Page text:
Yesterday, Colombia celebrated the Day of Education Excellence or “E Day”. Throughout the day, public and private education institutions got to know and discussed the results of the “Synthetic Index of Education Quality”, a comprehensive measurement of the performance of public and private schools produced by the Ministry of National Education (MEN) and the Colombian Institute for the Evaluation of Education (ICFES).
Each school received an “Excellence Report 2015”, which detailed their performance on a scale of 1-10, by level of education: primary (grades 1-5), basic secondary (grades 6-9) and middle school (10 to 11 grades). The Index measures student learning through standardized tests (performance), student promotion (efficiency), the school environment and school improvement over the previous years (progress). For more information about how the index is calculated and the “E Day” presentation please click here. For a sample report, enter this code (111001100021) here.
According to the Index, the current levels of learning in Colombia are: 5.13 for primary, 4.90 for secondary and 5.53 for middle school. President Santos has proposed that Colombia becomes the most “educated” country of the region by 2025. In terms of the Index, this means that scores should raise to at least to 7.1, 7.4 and 7.1 respectively. The report also includes the school’s performance in terms of infrastructure and compares them with the national and state averages.
The index shifts back the burden of low-performance from the students to the schools, the social institution that, after the family, aims at educating our children and young people and ensures that at least they develop basic skills in language and mathematics. By this I mean that, usually, in our education systems, the students tend to become subject of evaluations and assessments. In fact, sometimes even when they are as young as 6 years old, our education systems give up on them and categorize them as “failed”, “repeaters”, “deserters”, “expelled”, among others. But they are also the ones who, at the end of the day, “pay the price” of receiving a low-quality education.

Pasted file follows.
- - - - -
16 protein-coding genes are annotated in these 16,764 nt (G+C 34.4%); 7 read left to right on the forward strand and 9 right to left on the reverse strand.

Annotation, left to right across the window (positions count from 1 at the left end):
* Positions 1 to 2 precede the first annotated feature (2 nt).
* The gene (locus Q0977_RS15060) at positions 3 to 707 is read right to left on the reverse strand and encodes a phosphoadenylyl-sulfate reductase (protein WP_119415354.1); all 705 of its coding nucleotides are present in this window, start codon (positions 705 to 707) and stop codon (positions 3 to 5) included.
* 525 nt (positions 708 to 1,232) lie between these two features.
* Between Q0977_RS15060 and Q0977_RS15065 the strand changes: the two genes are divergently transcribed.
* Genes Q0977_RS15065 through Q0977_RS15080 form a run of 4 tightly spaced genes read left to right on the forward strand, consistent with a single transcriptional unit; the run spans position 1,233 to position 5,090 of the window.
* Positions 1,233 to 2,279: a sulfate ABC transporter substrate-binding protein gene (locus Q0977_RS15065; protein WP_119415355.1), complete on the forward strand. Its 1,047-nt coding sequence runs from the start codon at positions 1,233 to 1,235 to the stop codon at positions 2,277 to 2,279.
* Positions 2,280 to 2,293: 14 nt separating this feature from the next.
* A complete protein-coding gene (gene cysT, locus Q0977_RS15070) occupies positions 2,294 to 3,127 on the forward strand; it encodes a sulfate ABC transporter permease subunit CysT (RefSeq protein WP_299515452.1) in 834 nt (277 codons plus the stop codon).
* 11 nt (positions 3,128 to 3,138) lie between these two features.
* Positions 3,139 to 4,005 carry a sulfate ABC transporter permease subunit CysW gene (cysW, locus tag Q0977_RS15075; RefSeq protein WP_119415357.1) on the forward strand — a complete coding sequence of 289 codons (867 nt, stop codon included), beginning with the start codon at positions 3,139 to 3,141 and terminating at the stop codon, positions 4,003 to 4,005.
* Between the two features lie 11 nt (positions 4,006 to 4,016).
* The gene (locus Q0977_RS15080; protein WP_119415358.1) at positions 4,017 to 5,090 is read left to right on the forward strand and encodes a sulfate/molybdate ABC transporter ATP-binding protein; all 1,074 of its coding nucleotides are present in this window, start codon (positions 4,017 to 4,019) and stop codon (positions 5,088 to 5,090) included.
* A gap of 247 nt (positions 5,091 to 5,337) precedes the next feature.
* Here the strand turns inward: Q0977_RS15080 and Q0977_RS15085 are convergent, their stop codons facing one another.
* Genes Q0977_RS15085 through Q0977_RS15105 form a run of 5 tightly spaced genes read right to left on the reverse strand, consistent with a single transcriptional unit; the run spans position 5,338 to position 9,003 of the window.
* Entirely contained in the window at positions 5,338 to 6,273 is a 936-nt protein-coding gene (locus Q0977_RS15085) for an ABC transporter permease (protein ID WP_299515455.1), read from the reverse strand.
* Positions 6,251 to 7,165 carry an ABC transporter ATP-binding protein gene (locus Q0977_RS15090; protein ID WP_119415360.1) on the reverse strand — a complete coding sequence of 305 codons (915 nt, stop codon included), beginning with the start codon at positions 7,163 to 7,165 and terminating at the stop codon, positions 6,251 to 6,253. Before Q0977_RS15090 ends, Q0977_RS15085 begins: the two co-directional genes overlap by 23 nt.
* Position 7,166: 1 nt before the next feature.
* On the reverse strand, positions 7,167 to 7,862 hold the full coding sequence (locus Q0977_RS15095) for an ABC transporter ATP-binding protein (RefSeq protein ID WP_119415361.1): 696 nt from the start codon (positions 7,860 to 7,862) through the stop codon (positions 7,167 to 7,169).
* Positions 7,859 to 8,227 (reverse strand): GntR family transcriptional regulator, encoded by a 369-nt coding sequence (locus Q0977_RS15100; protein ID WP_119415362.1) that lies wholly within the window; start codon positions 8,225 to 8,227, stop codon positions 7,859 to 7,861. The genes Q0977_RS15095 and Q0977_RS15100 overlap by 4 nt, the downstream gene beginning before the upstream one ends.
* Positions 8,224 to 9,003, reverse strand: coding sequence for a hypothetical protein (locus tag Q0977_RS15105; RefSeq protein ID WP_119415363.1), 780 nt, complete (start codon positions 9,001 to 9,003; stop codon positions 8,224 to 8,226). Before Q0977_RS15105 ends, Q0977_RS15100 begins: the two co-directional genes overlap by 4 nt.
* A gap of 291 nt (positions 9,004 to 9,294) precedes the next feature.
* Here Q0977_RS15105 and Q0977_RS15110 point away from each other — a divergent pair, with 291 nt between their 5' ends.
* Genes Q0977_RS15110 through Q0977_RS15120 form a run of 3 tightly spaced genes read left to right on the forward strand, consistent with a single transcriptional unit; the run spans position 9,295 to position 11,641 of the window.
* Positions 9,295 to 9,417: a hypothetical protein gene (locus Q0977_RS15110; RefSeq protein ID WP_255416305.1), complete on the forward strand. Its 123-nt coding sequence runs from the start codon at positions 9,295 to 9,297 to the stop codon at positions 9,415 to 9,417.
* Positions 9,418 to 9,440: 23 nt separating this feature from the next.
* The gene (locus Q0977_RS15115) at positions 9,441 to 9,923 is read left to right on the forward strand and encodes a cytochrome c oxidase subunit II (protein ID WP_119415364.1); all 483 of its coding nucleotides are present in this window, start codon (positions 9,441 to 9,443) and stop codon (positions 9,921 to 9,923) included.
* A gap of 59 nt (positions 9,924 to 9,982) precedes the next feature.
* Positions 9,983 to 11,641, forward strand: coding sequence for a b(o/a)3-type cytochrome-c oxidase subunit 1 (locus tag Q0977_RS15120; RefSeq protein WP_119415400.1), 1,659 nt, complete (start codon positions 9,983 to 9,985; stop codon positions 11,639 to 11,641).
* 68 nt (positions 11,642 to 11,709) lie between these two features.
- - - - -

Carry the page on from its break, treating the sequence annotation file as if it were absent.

Today, the burden is no longer placed on the students. It is now where it should be: the education system and its schools. Today, as indicated by the Minister of Education Gina Parody: “no one can wash their hands when talking about the quality of education”. Today, as Mario Yepes, ex-captain of the Colombian football team said: “we are all called to play the most important game”. Today it is our turn as adults to roll up our sleeves, assume our responsibilities and prevent our children and young people from carrying alone the burden of our failed education systems.